Discovery of WASP-65b and WASP-75b

two hot Jupiters without highly inflated radii

Y. Gómez Maqueo Chew, F. Faedi, D. Pollacco, D. J. A. Brown, A. P. Doyle, A. Collier Cameron, M. Gillon, M. Lendl, B. Smalley, A. H M J Triaud, R. G. West, P. J. Wheatley, R. Busuttil, C. Liebig, D. R. Anderson, D. J. Armstrong, S. C C Barros, J. Bento, J. Bochinski, V. Burwitz & 21 others L. Delrez, B. Enoch, A. Fumel, C. A. Haswell, G. Hébrard, C. Hellier, S. Holmes, E. Jehin, U. Kolb, P. F L Maxted, J. McCormac, G. R M Miller, A. J. Norton, F. Pepe, D. Queloz, J. Rodríguez, D. Ségransan, I. Skillen, K. G. Stassun, S. Udry, C. Watson

Research output: Contribution to journalArticle

4 Citations (Scopus)

Abstract

We report the discovery of two transiting hot Jupiters, WASP-65b (Mpl = 1.55 ± 0.16 MJ; Rpl = 1.11 ± 0.06 RJ), and WASP-75b (Mpl = 1.07 ± 0.05 MJ; Rpl = 1.27 ± 0.05 RJ). They orbit their host star every ?2.311, and ?2.484 days, respectively. The planet host WASP-65 is a G6 star (Teff = 5600 K, [Fe/H] = ?0.07 ± 0.07, age 8 Gyr); WASP-75 is an F9 star (Teff = 6100 K, [Fe/H] = 0.07 ± 0.09, age ? 3 Gyr).WASP-65b is one of the densest known exoplanets in the mass range 0.1 and 2.0 MJ (?pl = 1.13 ± 0.08 ?J), a mass range where a large fraction of planets are found to be inflated with respect to theoretical planet models. WASP-65b is one of only a handful of planets with masses of ?1.5 MJ, a mass regime surprisingly underrepresented among the currently known hot Jupiters. The radius of WASP-75b is slightly inflated (10%) as compared to theoretical planet models with no core, and has a density similar to that of Saturn (?pl = 0.52 ± 0.06 ?J).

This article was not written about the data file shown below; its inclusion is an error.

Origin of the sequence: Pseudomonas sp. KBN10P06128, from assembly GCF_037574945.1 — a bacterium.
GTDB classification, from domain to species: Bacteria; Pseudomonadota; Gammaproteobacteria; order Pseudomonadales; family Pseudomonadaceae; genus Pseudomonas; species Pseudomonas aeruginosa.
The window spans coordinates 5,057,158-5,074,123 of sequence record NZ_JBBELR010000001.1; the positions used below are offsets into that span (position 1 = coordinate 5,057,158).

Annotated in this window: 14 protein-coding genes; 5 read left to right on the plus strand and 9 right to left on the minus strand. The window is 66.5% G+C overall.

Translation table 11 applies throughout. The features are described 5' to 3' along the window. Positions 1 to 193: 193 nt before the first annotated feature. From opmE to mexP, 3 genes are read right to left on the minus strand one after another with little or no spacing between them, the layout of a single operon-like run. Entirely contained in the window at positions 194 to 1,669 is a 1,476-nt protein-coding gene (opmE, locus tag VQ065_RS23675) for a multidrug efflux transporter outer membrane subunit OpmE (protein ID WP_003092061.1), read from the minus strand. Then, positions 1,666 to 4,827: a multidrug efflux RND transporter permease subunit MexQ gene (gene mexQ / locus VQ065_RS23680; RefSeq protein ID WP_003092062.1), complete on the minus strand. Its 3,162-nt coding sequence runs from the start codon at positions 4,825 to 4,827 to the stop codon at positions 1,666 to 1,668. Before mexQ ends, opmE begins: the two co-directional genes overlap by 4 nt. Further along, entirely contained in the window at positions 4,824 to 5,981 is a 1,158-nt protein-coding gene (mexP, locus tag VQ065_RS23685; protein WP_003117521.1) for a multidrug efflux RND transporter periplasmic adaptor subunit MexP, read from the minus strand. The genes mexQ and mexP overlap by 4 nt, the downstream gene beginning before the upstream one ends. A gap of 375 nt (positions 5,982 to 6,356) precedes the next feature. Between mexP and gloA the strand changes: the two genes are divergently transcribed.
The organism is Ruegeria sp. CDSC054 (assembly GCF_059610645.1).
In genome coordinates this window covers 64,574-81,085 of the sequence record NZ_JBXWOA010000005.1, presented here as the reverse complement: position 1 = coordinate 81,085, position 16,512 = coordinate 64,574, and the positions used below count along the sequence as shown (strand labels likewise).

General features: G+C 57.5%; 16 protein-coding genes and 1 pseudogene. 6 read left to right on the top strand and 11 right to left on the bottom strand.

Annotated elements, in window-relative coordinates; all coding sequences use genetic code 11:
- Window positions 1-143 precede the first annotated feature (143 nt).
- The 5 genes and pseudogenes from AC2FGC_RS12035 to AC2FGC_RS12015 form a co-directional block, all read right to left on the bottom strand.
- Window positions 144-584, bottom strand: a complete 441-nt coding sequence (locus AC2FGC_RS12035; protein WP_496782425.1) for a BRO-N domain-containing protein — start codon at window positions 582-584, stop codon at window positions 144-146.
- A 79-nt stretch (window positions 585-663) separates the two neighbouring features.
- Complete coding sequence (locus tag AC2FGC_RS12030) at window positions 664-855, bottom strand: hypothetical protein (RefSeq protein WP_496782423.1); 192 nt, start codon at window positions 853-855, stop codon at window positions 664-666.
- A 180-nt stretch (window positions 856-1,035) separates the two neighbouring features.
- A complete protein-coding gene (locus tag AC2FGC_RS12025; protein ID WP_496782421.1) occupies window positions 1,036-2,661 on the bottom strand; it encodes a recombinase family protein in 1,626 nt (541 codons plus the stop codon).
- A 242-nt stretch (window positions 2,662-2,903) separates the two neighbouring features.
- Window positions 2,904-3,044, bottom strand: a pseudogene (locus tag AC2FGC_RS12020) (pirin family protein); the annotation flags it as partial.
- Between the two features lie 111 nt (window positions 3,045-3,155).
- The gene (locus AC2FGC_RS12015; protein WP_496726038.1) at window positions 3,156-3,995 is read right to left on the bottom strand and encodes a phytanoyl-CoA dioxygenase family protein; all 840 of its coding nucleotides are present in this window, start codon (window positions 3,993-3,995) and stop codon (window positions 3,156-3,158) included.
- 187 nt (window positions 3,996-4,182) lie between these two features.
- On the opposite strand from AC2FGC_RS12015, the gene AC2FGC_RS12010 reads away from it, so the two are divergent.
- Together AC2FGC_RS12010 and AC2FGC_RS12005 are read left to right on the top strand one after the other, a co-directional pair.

Original languageEnglish
Article numberA36
Pages (from-to)1-11
Number of pages11
JournalAstronomy and Astrophysics
Volume559
DOIs
Publication statusPublished - 2013

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